found figures have been discovered on the Nazca Plateau
were this figure of a dog and other giant glyphs are
already known.. (CC-BY-SA: Fungus
Over the Edge
Roundup of Strange Science for the Month
Nazca Figures Found - In addition to the known famous
lines and glyphs found on the Nazca Plateau in Peru, scientist
have discovered 24 geoglyphs of animals previously unnoticed.
The newly found glyphs were made around 400 B.C. to 200
B.C. almost a millennium earlier than the more well-known
Nazca figures. The figures appear to be meant to depict
lamas. The figures are too old to be seen with the naked
eye and were discovered by scientists from the University
of Yamagata in Japan using 3-D scans. "All these geoglyphs
were drawn on the slopes of the hill, to make them clearly
visible," team leader Masato Sakai said. The figures range
from 16 feet to 66 feet tall. Unlike the more famous figures
which were constructed by removing black oxidized pebbles
from the white ground along lines, these figures are made
by removing the stones from the whole body area. The newly
found figures join 17 already found in that area last year
to bring the total to 41. According to Sakai, no other location
on the Nazca Plateau has so many geoglyphs.
Age in Future - A new study suggest we might enter a
"mini-ice age" over the next 15 years because the sun is
slated to lower its activity. Scientists have known for
a long time that the sun goes though cycles that affect
is output. In a new study Prof. Valentina Zharkova, of the
University of Northumbria, thinks she has found two different
cycles and when these two come in phase with one another
it will lower solar activity by 60 percent. "In the cycle
between 2030 and around 2040 the two waves exactly mirror
each other - peaking at the same time but in opposite hemispheres
of the sun," she said. "Their interaction will be disruptive,
or they will nearly cancel each other." This low amount
of activity and output may be similar to "Mini-ice age"
in the period between 1645 and 1715, when Europe and North
America experienced very cold winters. "Over the cycle,
the waves fluctuate between the northern and southern hemispheres
of the Sun. Combining both waves together and comparing
to real data for the current solar cycle, we found that
our predictions showed an accuracy of 97 per cent," comment
Dog Nose Sniffs Out Disease - Dogs are well known for
their ability to smell things humans can't. In particular
some dogs seem to have detected the signs of disease in
their masters before any doctors did. Now a team lead by
researcher James Anstie at the University of Adelaide have
built an "optical dog's nose" The device uses a laser operating
as an optical frequency comb. Each molecule absorbs light
at different optical frequencies and the "nose" uses this
to see what molecules are in a sample of gas. Scientists
are hoping that diseases such as lung and esophageal cancer,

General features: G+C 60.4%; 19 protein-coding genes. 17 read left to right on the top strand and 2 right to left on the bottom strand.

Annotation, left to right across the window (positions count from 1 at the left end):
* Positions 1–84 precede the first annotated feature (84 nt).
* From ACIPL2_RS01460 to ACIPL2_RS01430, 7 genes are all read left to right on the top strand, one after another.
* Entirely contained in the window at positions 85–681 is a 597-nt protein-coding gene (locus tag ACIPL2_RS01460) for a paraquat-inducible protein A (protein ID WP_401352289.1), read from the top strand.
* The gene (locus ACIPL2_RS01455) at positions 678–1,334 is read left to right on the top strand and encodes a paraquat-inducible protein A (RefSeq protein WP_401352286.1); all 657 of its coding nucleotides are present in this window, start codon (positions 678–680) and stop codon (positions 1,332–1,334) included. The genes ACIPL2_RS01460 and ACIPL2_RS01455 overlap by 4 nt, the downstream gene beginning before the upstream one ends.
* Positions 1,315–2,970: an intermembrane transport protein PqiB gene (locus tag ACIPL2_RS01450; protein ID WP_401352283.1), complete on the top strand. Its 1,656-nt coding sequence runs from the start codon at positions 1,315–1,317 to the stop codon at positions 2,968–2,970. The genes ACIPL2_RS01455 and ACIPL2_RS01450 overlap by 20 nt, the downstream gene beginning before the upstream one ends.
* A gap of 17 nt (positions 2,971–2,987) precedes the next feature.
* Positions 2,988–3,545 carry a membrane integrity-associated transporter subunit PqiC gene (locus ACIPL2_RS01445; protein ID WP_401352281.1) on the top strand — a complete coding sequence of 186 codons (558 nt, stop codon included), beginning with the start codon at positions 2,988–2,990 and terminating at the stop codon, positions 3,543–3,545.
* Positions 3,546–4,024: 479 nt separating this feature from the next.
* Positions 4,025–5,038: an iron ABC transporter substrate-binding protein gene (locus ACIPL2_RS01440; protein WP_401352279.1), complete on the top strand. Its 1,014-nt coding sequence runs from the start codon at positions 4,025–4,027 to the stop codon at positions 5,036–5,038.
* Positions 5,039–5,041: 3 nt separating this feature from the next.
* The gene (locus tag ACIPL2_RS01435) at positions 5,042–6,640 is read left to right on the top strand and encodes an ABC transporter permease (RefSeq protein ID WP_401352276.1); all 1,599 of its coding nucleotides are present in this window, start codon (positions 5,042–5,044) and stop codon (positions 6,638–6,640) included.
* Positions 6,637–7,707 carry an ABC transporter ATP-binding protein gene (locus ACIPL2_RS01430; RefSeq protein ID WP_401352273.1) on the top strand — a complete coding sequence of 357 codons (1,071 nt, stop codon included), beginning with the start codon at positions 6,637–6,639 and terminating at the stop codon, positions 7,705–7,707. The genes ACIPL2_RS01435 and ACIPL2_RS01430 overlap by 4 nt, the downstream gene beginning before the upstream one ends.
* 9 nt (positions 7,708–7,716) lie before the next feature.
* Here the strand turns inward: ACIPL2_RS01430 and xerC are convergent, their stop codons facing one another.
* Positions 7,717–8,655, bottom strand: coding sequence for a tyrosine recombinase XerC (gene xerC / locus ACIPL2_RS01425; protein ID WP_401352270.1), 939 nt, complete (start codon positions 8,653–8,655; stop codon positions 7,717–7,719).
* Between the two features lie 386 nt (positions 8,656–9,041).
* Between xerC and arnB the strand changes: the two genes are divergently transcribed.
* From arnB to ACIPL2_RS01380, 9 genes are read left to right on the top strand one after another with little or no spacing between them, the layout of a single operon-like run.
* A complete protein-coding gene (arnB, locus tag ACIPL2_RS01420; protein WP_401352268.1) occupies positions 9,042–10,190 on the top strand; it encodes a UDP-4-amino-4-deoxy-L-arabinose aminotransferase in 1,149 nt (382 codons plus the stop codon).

asthma and diabetes can be detected in the breath of a patient
in a quick and painless way. The group hopes to have a market-ready
product within five years.
the Greeks Worry about Zombies? - In a cemetery near
the coastal town of Kamarina in southeastern Sicily researchers
have uncovered two graves where the bodies had been apparently
"pinned down" to prevent them from rising after death. One
of them, found in a tomb labeled 653, was a person of unknown
sex. "What is unusual about Tomb 653 is that the head and
feet of the individual are completely covered by large amphora
[a heavy vase] fragments," said Carrie Sulosky Weaver, an
archaeologist at the University of Pittsburgh. Also a child
in the tomb labelled 693 appears to have had five heavy
stones placed on top of his body. It is unknown why those
bodies were pinned in their graves, but scientists believe
that it shows the people there in that Greek town in 5th
through 3rd centuries B.C must have had some beliefs that
gave them a fear of the dead.
is a Galaxy Killer - A study from the University of
Western Australia suggests that an area of space known as
"The Coma Cluster" is a galaxy killer. Why? Because it's
a area of space with a lot of dark matter. Scientists do
not know what dark matter is, but it doesn't shine with
light (like a star) but does have gravity. For some reason
the Coma Cluster is heavy with dark matter. The gravity
from this dark matter pulls galaxies into the area, but
hot gases in the cluster pushes out the galaxy's gas. Without
this gas the galaxy cannot form new stars and it dies. Galaxies
in the Coma Cluster have 99% less stars then normal galaxies.
Quote of the Month - "An
experiment is a question which science poses to Nature,
and a measurement is the recording of Nature's answer."
- Max Planck
New at the Museum:
of the Voynich Manuscript-
In 1912 Wilfred M. Voynich was going through
the archives of the Nobile Collegio located at Villa Mondragone
looking for some old, potentially rare books. In a dusty
chest he found a codex that wasn't just rare, but also a
puzzling enigma that has had researchers scratching their
heads for most of the last century?
- Full Story
Picture of the Month - What
is this this?
of Magnetism? - If the earth's magnetic field collapsed